Planning for accessibility modifications should accommodate visitors. Think of the home as a place that’s welcoming to friends and family of all ages and abilities, whether they are aging parents or a friend who has difficulty walking. This is called “visitability.” Other modifications can make it easier for family members or paid caregivers to provide help.

Home modifications can help with:

  • Preventing falls
  • Getting in and out of the house
  • Bathing and other help in the bathroom
  • Making room for a walker or wheelchair
  • Getting in or out of bed
  • Cooking meals and eating
  • Storing things in reach
  • Getting up or down stairs
  • Turning lights on and off

Form and function

Changing a home can make practical sense, but sometimes it also takes some getting used to. As part of her work in gerontology for a national insurance company, Maureen Mohyde conducted focus groups with older adults to learn about home modifications. Surprisingly, the people she studied were not always enthusiastic about making changes, even when they needed them. When Maureen started using a wheelchair herself, she soon learned firsthand what the research participants were saying.

The research showed that many people avoid home modifications because they are an obvious “tell” for old age or a disability. Research participants reacted negatively to designs that smack of a hospital. However, when an accessibility modification or technology is positioned as something everyone would use or marketed as convenience, and then then it’s something you choose, not something you’re forced into. Designers refer to this as universal design.

The example she gave was the way people react badly to the look of raised toilets. But when Kohler marketed their elevated toilet as “comfort height,” then people embraced it. The same happened when marketers repositioned adjustable beds or garage door openers as great conveniences.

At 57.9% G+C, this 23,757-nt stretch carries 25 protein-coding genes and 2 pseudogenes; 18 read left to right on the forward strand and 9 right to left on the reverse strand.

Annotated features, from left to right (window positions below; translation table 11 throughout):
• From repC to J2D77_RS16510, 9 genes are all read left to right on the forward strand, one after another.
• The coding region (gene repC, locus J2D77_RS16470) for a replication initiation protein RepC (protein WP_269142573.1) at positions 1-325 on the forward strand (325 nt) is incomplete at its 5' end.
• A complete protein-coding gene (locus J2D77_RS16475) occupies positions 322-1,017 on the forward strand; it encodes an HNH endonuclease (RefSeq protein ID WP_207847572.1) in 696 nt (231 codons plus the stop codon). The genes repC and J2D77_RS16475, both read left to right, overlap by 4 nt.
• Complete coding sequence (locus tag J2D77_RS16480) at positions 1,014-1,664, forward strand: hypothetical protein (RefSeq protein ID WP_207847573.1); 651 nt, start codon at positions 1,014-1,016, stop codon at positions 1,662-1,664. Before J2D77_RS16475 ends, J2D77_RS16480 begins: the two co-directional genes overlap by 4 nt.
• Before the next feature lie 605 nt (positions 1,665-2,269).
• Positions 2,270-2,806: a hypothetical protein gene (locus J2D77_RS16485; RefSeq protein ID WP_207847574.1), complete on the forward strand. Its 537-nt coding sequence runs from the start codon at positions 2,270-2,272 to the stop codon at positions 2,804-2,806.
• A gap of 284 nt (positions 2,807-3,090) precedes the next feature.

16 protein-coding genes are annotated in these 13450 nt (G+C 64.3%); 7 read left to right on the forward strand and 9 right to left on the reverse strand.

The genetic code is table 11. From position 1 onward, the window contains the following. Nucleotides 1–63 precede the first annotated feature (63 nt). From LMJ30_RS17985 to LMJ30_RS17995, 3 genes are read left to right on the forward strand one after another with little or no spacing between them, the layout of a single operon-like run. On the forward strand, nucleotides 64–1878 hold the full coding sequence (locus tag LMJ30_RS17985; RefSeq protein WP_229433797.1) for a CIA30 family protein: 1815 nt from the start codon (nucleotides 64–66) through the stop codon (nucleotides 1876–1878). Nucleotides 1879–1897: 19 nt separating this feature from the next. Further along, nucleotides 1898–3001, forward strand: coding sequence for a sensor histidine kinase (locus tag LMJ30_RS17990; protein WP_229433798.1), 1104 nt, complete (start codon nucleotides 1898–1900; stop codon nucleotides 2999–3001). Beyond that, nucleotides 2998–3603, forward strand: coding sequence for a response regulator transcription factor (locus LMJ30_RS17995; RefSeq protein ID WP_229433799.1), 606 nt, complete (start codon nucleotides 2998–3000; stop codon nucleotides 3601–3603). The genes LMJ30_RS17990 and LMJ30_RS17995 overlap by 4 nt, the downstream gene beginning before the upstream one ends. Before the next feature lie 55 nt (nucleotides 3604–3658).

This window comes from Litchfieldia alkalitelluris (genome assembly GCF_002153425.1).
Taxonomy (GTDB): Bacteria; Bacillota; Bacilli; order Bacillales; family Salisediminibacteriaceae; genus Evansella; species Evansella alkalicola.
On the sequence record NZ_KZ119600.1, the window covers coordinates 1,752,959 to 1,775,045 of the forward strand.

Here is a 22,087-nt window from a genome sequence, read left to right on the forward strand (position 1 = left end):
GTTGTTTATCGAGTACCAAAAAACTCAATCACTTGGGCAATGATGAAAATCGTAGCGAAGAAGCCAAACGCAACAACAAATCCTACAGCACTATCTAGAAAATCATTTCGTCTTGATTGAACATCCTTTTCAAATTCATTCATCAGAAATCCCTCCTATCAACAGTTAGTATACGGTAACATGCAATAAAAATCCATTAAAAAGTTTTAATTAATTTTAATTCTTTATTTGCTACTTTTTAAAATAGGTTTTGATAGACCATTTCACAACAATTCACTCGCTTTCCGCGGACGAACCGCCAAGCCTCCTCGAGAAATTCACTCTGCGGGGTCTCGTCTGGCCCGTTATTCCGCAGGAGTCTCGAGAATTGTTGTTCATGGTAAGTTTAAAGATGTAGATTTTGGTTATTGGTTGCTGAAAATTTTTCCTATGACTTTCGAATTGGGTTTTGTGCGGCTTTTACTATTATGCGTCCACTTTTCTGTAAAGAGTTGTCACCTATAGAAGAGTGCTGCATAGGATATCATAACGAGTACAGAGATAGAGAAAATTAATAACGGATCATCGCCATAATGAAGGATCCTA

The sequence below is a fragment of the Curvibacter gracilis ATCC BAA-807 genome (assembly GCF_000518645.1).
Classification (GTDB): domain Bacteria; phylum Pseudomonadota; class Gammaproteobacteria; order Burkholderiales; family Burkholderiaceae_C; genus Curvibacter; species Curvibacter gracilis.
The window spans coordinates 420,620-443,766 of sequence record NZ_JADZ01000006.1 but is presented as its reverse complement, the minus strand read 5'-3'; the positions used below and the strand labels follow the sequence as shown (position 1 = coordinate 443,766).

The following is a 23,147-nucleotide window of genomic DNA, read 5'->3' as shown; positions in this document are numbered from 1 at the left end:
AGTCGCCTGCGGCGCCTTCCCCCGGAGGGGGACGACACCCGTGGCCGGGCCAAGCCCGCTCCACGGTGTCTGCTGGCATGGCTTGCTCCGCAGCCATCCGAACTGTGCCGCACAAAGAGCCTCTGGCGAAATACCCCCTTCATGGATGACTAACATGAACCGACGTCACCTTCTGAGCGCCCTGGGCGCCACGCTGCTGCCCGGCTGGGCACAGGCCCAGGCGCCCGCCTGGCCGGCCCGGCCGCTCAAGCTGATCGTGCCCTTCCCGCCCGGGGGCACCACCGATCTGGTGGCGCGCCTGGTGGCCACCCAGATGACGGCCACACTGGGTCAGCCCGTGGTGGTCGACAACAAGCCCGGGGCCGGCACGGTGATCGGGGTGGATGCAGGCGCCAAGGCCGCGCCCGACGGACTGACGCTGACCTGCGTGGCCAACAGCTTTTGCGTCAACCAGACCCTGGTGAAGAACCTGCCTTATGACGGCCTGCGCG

“Visitability is huge,” Mohyde notes. “This is the idea that even people without mobility concerns may want their home to be welcoming for their parents or a friend with a disability. “The world is not as accessible as it claims to be,” she continues. Reduced ability to come and go can make a home more isolated – or friends’ homes off limits.

She uses her portable ramps both as a way to enjoy her deck and move about uneven floors in her house, but also as a way to visit friends or places with steps.

Gadgets are getting better, cheaper. She said that her smart home device opened up her ability to do things for herself. Because she does not have us of her hands, she uses the smart speaker to play the radio, listen to podcasts and turn lights on and off. These devices now do so much more, including, making calls, adjusting the room temperature or using a security camera to see visitors at the door and let them in or not. She also likes the cool factor, “everyone loves gadgets,” and they’re not complicated and now not all are expensive.

Get help with choices

With so many choices, it can be hard to decide what works for you. That’s when it’s best to go to a professional who knows how to solve specific problems. Or, if you are on a program like Medicaid, you may need to get a professional diagnosis and treatment plan to meet program guidelines.

Either way, going to a professional is a good place to start. Here’s a review of the kinds of services different people offer. You can find specialists and more information at under Assistive technology and home modifications.